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Islamic Architecture
 
Nizam-ud-Din Auliya Shrine Complex
This is a discussion about this project in the ArchNet Digital Library: Nizam-ud-Din Auliya Shrine Complex
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Nizam-ud-Din Auliya Shrine Complex
Do Sufi and Muslim shrines such as these allow photography of all inner areas, such as the green cloth shrouded tomb of Nizam ud-din?

I would greatly appreciate knowing as I am planning on travelling to India for a film project.
Mark Knego
Nizam-ud-Din Auliya Shrine Complex
Mark,

Yes. The Nizamuddin Auliya shrine allows for photography of the inner shrine (and cloth covering) if special permission is sought from the Dargah's guardians (hereditary caretakers of the shrine).

This might require some patience, time and negotiation skills since there are at least two families at conflict there. You might also be obliged to 'donate' to the upkeep of the Dargah. Still photography, and outside the inner sanctum is much easier.
Danny Cherian
Nizam-ud-Din Auliya Shrine Complex
Some facts about the complex:

One of the oldest structures in this complex is the Jamat Khana Masjid, built sometime around 1320 CE, before the dargah. And it is the second dated building in Delhi with a successful dome construction.

The entire Nizamuddin area is dotted with graves and tombs of various shapes and sizes built over time, making it one of the architecturally rich neighbourhoods in Delhi; all on account of the dargah of Shaikh Nizam-ud-din Auliya. It was considered auspicious to be buried near the saint. Humayun's tomb, a world heritage site, is one such tomb.

A well known proverb is also attributed to the saint, "Dilli abhi door hai", which was uttered for the then sultan, Ghias-ud-din Tughlaq. The sultan was vehemently opposed to the saint and posed many a problems for him and his followers. Angered by Sultan's actions, the saint prophesied that Ghias-ud-din Tughlaq would not return from his conquest of Bengal to his capital city. And lo and behold! The sultan was killed approximately 6 kms outside the city on his return journey. Today the use of this proverb implies that a task is yet to be completed.
Shubhru Gupta
Nizam-ud-Din Auliya Shrine Complex
Dear Sirs:

Thank you for your information.

Also, I have heard a story, that in 1303, as Mughal invaders were preparing to attack Dehli, Nizam ud-Din prayed that they would not. "Legend has it" that the Mughals stopped and did not invade, and that this was attributed to Nizam ud-Din's prayers and devotion.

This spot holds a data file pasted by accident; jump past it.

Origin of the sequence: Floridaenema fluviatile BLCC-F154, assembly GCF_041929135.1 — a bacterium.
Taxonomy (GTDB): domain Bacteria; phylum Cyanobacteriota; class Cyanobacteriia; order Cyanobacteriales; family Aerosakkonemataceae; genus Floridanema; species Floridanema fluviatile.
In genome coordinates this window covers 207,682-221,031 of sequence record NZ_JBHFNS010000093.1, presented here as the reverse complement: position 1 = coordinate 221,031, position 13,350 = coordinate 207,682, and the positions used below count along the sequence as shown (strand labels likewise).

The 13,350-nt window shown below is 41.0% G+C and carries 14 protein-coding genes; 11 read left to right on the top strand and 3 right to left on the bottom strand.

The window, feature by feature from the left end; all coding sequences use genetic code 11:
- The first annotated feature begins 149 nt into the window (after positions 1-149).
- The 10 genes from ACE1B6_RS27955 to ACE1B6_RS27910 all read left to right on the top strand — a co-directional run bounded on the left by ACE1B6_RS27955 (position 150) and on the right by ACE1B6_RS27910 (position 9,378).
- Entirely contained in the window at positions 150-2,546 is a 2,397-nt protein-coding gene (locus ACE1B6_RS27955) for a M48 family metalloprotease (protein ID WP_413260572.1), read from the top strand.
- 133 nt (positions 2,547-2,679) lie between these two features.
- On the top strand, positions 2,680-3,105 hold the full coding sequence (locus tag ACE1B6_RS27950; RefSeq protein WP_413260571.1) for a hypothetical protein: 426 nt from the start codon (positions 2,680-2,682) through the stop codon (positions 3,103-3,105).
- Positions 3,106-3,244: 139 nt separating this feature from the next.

Do you know, perhaps, if this is legend, or a fact from the historical record?

Sincerely,

Mark Knego
Mark Knego
Nizam-ud-Din Auliya Shrine Complex
Mark,

The Mongols invaded the Delhi Sultanate about a dozen times during the Shaikh's lifetime itself. And three of these expeditions - 1296, 1298 & 1303(in the reign of Ala-ud-Din Khilji) laid seige of Delhi.

The Mongols suffered heavy losses in the first first two expeditions (primarily caused by disease and in-fighting). But suceeded in surrounding the royal castle of Siri in 1303, while the larger part of Ala-ud-Din's army was in Rajasthan on a military expedition. The Mongols are beleived to have wasted precious time in laying seige of the well-stocked castle and not storming it. They supposedly panicked at the news of the imperial army's rapid return to Delhi and retreated without a fight.

The Shaikh is attributed with many miracles over his lifetime- and this incident was surely a miraculous military episode for the Delhi Sultanate. All we know is that the Mongols did not harass the Shaikh's hospice, and that Ala-ud-Din was well disposed to the Shaikh as well. Whether the Shaikh intervened is not entirely agreed upon by all ,and is a matter of faith.
Danny Cherian
Nizam-ud-Din Auliya Shrine Complex
Dear Sirs:

Are there any resources which could show the style of dress and clothing of Nizam ud-Din and his contemporaries and followers?

Mark Knego
Mark Knego
Nizam-ud-Din Auliya Shrine Complex
Mark,

There are some descriptions of the Shaikh's dress in Amir Khusro's poetry. Amir was the court poet for many rulers of the Delhi sultanate and a beloved of the Shaikh.

Chistiyya shaikhs typically owned few possessions (usually one change of dress). A ceremonial bowl, staff, rosary and turban were often handed down to one's spiritual successor (khalifa). And the Shaikh himself is known to have inherited his spiritual master (murshid)'s turban, which had been handed down the Chistiyya line of Sufi masters.

The various biographies of the Shaikh (Fawa'id u'l-fu'ad and the Siyar-ul-auliya) may contain a few more descriptions of his dress.

Best of luck
Danny Cherian
Nizam-ud-Din Auliya Shrine Complex
Dear Sirs:

I did visit the dargah of Nizam ud-Din and had a very successful filmimg. Thank you so much for all your advice and information.

Sincerely,

Mark Knego
Mark Knego
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